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St Augustine style shrimp

Hi guys -- I'm a Florida girl relocated to Europe, and while I'm LOVING the chow scene here (fresh markets, buying Brie *from the producer*...just today saw the butcher taking delivery of whole lambs), once in a while we get a good jones for a taste of something from home.

I've figured out Chipotle's pork carnitas (shoulda seen that one, three of us wolfing down burritoes like we were starving to death!)

I've got the Columbia cookbook, so I can manage a pretty mean 1905 salad and a Cuban sandwich - my paella has been famous for years, and my flan can bring a grown man to his knees.

The one I am having trouble deconstructing is St Augustine shrimp -- like O'Steen's. Anybody have a recipe that has a more-than-passing resemblance? It's the one recipe that we keep talking about, and I just can't muster the light batter.

Help?!

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    1. re: sunshine842

      sunshine, I've haven't been to O'Steen's, so I may be way off target here, but does this recipe seem to bear any semblance to that which you're seeking?

      http://seafoodplus.info/2008/03/07/st...

      Or are you looking for a particular fried shrimp?

      1. re: Normandie

        Thanks for the effort, Normandie, but I'm afraid that's off-base. O'Steen's is a St Augustine landmark and legend -- they've been there since around WWII, I'm told, and they make the best fried shrimp on the planet. It's one of those concrete block buildings with plastic tablecloths, no credit cards, no beer - but people line up for hours. The breading (batter?) is very, very light -- almost like a tempura in texture -- but it has a very light flavor, and isn't greasy. Killer awesome stuff.

        1. re: sunshine842

          Those are sometimes the *best* kinds of places, aren't they, sunshine? I *love* tempura batter.

          I was afraid I might be wrong, because after I found that recipe, I looked up O'Steen's and saw discussions about fried shimp, just as you said.

          Just a thought, but if you haven't done so yet, why don't try emailing O'Steen's directly. I know some places will share their recipes, and some won't. In your case, I would play on their sympathy, explain that you're expatriated and tell them that while you just can't stop thinking about their shrimp, you don't foresee a trip to Florida in your future to have the real thing. Maybe they'll take sympathy upon you. It's worked for me a couple of times with places I've visited on business trips, etc.

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      1. gosh I'm so nosey. I have to know what is St. Augustine shrimp? How long has O'Steen's been there?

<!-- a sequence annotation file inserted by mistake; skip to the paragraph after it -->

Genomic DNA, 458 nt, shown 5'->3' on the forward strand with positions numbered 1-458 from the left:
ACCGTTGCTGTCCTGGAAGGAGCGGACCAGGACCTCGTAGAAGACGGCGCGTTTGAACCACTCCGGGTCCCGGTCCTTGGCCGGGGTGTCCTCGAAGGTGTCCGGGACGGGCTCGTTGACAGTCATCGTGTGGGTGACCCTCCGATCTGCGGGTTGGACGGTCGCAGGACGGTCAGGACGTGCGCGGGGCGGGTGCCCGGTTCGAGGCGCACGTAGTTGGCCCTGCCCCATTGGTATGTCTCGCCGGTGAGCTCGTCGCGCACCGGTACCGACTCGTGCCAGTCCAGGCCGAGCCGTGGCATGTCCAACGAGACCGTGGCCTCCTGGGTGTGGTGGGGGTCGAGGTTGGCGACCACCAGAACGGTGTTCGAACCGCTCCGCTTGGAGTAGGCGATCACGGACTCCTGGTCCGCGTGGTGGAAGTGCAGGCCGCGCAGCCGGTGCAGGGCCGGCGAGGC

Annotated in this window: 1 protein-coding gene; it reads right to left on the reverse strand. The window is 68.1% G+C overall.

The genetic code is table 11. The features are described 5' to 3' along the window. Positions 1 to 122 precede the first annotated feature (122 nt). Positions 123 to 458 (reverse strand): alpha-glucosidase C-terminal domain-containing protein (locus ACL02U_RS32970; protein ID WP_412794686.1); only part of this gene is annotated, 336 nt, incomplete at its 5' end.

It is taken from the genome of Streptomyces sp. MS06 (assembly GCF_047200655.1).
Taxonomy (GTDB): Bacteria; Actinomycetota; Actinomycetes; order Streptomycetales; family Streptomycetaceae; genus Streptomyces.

1 Reply
        1. re: chef chicklet

          O'Steen's has been there since WWII, I'm told -- the legend is that when Navy recruits were filing through Jacksonville on their way to Europe, they ate a lot of fried shrimp, as that was the local specialty -- cheap and plentiful. They loved it so much that they carried the tradition of fried shrimp back home, and that's how fried shrimp came to be spread across the US. (that's the story, anyway!) -- But real fried shrimp in St Augustine bears no resemblance at all to the heavy, greasy, rubbery things they throw on your plate at Red Lobster....and I can't find the recipe, or even a reasonable facsimile, anywhere (snif)

        2. O'Steen's!

          I've been there exactly once, just about a year ago when my nephew got married.

          Some of the best fried seafood ever. I remember it being perfectly fried - not overcooked, not undercooked, not greasy. Just succulent shrimp, oysters, scallops and fish fried. Perfectly. Obviously hand breaded lightly in-house (not off a Sysco truck). The breading was so light as to be inseparable from the seafood - you couldn't peal a layer of breading off of anything.

          I think that the key is FRESH seafood, simply treated and deftly handled.

          I would use peanut oil, as that's my preference. I would season with salt and pepper and dredge in seasoned flour and flash fry. I might use chick pea flour. I'm sure that O'Steen's doesn't use it but the flavor is neutral and it makes a nice crust.

          Thanks for the memory of O'Steen's. I wish I could find a place that good here in coastal NC!

          1 Reply
          1. re: BeaN

            I was in St. Augustine just once as well, and was fortunate enough to have a meal at O'Steens. While everything (including the shrimp) was first rate, the dish I remember most was the Minorcan Clam Chowder with Datil peppers spicing it up. Tried growing Datil's when I returned to CT, but the summer wasn't very hot and I didn't get a good crop.

          2. Sunshine, Here is the cookbook I use to duplicate the fried shrimp at O'Steens and Barnicle Bills in St. Augustine, Florida. "Seasonal Florida, A Taste Of Life In North Florida" by Jo Manning. The book covers everything from "Hippocrite Bread" to "Possum And Taters". Looking at Amazon, this is expensive, but Barnes and Noble has it for much less. Here's the link to the cook book.

            http://www.barnesandnoble.com/w/seaso...

            Best of luck !!

            Steve

             
            1 Reply
            1. re: scheney

              Thanks for that -- I'll have to look for it next time I'm home.